The learning of small business owner-managers through networking
The research establishes a preliminary characterisation of the learning of small business
owner-managers in the context of their business networks. It does this grounded in data
derived from the extant general literature on learning, the specific literatures of general
managerial learning and the learning of small business people. Critical observation and
the results of a pilot study augment this data.
The preliminary characterisation is then further refined by reference to five established
business networks located in the Midlands of England. The methodology employed
follows a triangulation strategy of positivist and phenomenological components. It
utilises the potentials of Social Network Analysis (SNA) and Discourse Analysis (DA) to
these ends. 136 small business owner-managers, located within their respective
networks,, responded to a prepared SNA questionnaire and to in-depth interviews.
The SNA data collected is subjected to Social Network Analysis to identify measures of
actor centrality, degree, closeness and betweennirss. - This is performed across five
relations measuring communication, connections, advice, importance and learning.
Positional analysis and multi-dimensional scaling are then used to confirm four groups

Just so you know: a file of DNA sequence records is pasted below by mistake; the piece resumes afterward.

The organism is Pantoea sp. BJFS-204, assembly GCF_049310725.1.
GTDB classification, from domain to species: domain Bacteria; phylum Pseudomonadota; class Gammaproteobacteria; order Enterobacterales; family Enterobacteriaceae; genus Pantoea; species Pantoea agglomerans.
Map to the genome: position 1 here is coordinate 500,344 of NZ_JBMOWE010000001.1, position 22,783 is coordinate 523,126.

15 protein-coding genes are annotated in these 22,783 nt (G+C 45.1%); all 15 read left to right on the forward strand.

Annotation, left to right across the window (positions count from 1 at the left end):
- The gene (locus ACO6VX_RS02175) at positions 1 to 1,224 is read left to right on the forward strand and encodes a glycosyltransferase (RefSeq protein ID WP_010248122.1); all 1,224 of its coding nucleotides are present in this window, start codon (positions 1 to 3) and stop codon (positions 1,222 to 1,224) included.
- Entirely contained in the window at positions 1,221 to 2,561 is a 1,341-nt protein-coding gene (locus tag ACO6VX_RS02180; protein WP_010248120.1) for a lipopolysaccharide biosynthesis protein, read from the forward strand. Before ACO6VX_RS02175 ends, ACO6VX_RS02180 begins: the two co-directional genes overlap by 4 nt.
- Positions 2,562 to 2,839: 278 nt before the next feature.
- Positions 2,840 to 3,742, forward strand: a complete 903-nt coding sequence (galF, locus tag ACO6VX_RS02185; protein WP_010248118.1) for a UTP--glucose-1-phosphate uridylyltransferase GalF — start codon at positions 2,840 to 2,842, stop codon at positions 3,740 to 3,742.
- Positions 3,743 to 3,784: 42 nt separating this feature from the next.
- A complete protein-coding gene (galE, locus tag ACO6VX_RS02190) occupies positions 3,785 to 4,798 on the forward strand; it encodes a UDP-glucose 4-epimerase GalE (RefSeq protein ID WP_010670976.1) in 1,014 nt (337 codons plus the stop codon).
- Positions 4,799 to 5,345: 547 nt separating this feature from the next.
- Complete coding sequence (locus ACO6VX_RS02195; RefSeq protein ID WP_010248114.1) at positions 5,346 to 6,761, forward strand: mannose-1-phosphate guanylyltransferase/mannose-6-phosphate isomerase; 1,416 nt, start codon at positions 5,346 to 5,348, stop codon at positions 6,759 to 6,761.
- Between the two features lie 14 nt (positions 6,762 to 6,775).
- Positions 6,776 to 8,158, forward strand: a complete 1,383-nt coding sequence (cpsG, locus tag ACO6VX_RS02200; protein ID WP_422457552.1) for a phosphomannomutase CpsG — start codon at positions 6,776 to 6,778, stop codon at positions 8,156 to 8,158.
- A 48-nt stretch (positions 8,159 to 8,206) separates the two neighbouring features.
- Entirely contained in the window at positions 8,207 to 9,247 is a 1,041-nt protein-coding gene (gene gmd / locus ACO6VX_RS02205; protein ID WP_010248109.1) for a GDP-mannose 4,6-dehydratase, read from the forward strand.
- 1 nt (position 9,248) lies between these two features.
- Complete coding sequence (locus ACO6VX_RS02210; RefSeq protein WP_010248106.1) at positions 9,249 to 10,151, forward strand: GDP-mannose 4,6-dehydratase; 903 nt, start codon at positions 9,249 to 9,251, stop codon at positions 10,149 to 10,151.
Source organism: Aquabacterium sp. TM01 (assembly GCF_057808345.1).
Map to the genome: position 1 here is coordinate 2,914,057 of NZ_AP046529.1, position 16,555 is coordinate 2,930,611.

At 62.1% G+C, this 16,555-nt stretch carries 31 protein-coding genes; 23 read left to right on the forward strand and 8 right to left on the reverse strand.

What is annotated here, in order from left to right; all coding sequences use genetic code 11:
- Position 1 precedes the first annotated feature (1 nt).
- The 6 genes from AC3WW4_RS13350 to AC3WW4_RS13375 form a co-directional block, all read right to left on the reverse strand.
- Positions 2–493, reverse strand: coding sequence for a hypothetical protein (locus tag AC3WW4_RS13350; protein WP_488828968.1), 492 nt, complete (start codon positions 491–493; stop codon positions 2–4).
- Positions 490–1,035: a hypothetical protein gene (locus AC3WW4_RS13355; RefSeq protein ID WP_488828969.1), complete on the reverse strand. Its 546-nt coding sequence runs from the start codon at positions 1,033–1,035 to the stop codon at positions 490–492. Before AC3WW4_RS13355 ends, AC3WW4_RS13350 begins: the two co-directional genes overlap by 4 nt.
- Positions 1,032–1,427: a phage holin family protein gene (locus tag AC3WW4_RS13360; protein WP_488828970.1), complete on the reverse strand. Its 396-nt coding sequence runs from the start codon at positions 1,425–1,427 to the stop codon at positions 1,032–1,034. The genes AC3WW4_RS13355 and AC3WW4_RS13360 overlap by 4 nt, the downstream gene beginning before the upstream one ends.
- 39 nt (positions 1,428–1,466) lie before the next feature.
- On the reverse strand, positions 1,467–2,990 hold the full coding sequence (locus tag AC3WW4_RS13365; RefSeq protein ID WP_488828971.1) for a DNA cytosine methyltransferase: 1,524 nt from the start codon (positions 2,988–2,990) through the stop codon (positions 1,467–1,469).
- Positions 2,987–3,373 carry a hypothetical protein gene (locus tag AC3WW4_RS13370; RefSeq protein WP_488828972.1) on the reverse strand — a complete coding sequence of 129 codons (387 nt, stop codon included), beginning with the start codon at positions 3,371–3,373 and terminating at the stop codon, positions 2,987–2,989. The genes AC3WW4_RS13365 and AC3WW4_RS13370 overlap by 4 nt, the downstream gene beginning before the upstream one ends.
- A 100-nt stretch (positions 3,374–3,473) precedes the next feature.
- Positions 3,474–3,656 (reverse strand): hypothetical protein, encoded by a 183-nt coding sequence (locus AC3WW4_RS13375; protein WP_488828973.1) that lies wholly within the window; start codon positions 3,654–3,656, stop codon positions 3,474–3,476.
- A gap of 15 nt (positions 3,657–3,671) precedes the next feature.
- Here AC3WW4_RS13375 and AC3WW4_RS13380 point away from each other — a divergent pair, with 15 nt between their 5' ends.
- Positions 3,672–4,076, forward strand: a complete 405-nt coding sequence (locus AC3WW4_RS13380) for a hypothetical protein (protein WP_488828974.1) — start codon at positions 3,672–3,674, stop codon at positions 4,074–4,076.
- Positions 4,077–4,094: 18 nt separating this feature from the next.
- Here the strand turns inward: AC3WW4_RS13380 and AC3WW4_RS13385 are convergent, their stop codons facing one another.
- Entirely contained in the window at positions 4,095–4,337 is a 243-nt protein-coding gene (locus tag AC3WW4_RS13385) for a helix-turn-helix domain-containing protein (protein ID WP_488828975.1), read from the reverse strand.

within each network, which is consistent with the preliminary characterisation.
Discourse Analysis emphasises language as a basic form of interaction within networks.
From the record of in-depth interviews, and vocabularies related to the learning of ownermanagers,
39 discoursive texts are identified and analysed. These texts also reveal four
groups of actors within each network. From this evidence, which corroborates the
results of SNA, it is possible to label these groups as Learning Facilitators/ Learners,
Learners, Floaters and Traders. Together with SNA evidence, DA also allows the
learning characteristics of each group to be -described.
The research has several implications for the theory of learning in this context. For the
first time, it establishes from empirical evidence the forms and degrees of learning
occurring within such business networks. It has importance for the learning of ownermanagers
themselves, educators/ trainers and also policy makers. Based on the research
findings learning action plans for each of these stakeholder groups are suggested